Kobo Abe's Inter Ice Age IV, while probably typical of science fiction, excited me in the way the characters seemed to deal with personal matters very nonchalantly, while spending the majority of their mental energy on questions of science. I haven't written anything like this yet, though I feel like I probably will in the future. It all seemed very funny and sad, particularly the dialogue between scientist husband and homemaker wife.

Can you elaborate on your aversion to extreme elements, such as rape and murder, in portraits of disaffected youth culture?

I think I find those elements more unnecessary than anything else. I feel that in the first two thirds of so of Less Than Zero everything that Ellis wanted to get across about his generation had been gotten across. I felt like the violence at the end added nothing of value to the novel, while giving certain people an excuse to write it off as pornography. While it no doubt added a level of buzz, or something, I donít think it was an even trade. It just wasnít something I needed.

How do you envision, ideally, your writing career to be like?

Ideally, I would write and have published several more novels, in different styles and perhaps with different subject matter. I would write and have published several books of poetry. I would write and have published nonfiction books, including the histories of Harlem-based hip hop group The Diplomats and the America clothing retailer Aeropostale.

How do you envision, most disastrously, your writing career to be like?

I could imagine Eat When You Feel Sad being released to scattered lukewarm or negative reviews, me being unable to complete further work, Eat When You Feel Sad failing to sell its original print run, and stuff like that.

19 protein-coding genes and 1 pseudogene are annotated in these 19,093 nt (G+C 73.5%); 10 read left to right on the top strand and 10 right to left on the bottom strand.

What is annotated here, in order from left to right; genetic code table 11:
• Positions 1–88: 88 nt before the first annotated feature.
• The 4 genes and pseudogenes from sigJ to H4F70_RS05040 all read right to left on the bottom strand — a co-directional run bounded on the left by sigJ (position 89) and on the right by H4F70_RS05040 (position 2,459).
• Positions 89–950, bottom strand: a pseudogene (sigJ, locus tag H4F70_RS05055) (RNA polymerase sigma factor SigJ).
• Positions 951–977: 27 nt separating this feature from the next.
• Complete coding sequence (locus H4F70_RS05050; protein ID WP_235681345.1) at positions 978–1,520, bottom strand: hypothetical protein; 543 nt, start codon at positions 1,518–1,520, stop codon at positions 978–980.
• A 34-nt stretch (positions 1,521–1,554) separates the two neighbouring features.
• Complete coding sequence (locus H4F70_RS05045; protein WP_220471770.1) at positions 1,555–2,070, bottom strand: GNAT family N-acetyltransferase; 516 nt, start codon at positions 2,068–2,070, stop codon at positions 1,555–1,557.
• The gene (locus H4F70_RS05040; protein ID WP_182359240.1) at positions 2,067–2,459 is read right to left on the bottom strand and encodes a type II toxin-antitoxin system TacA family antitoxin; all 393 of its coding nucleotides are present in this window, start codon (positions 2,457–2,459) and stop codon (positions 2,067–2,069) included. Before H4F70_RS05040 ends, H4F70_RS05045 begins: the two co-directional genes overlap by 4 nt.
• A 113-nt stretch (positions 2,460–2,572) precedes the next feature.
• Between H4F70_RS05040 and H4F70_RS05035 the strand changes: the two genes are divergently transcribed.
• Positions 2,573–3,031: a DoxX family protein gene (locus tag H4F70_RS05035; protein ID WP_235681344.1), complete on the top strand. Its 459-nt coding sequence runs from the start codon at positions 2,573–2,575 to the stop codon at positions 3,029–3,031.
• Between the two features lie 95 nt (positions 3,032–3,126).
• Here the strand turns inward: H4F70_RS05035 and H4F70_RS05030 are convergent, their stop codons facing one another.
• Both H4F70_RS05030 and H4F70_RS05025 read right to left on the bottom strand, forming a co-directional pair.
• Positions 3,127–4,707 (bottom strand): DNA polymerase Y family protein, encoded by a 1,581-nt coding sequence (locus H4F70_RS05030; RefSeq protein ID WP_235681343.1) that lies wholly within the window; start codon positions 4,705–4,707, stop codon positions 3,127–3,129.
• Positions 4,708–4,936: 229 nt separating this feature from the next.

How would you compare Bret Easton Ellis' career with Jay McInerney's? Are you attracted or do you feel aversion toward elements of their careers when thinking about your own career?

Jeez. I guess I see Ellis as being a literary novelist and McInerney as being some other kind of novelist. Like a popular novelist or something. I donít know. Itís hard for me to really understand. I wish I knew how many copies of each of their books were sold, for each country. Also I would like to know how much money they each have, and how many cars and homes they each have. Without that information itís really hard for me to judge. I feel like they are equally successful, but that a graph mapping their successes throughout the years would be impossible to view, somehow.

I guess I am attracted to the fact that I think Jay McInerney writes a wine column for a famous magazine, but mostly feel aversion towards his career. I feel nothing but attraction towards Bret Easton Ellisís career.

One time we went at a Chinese restaurant with other people and you went in the bathroom and then came to the table and sat with us. Later I learned you had chugged a Sparks caffeinated alcoholic beverage in the privacy of the bathroom. Can you describe the drinking of the Sparks using the prose style of Eat When You Feel Sad? And then do it using a different kind of prose style?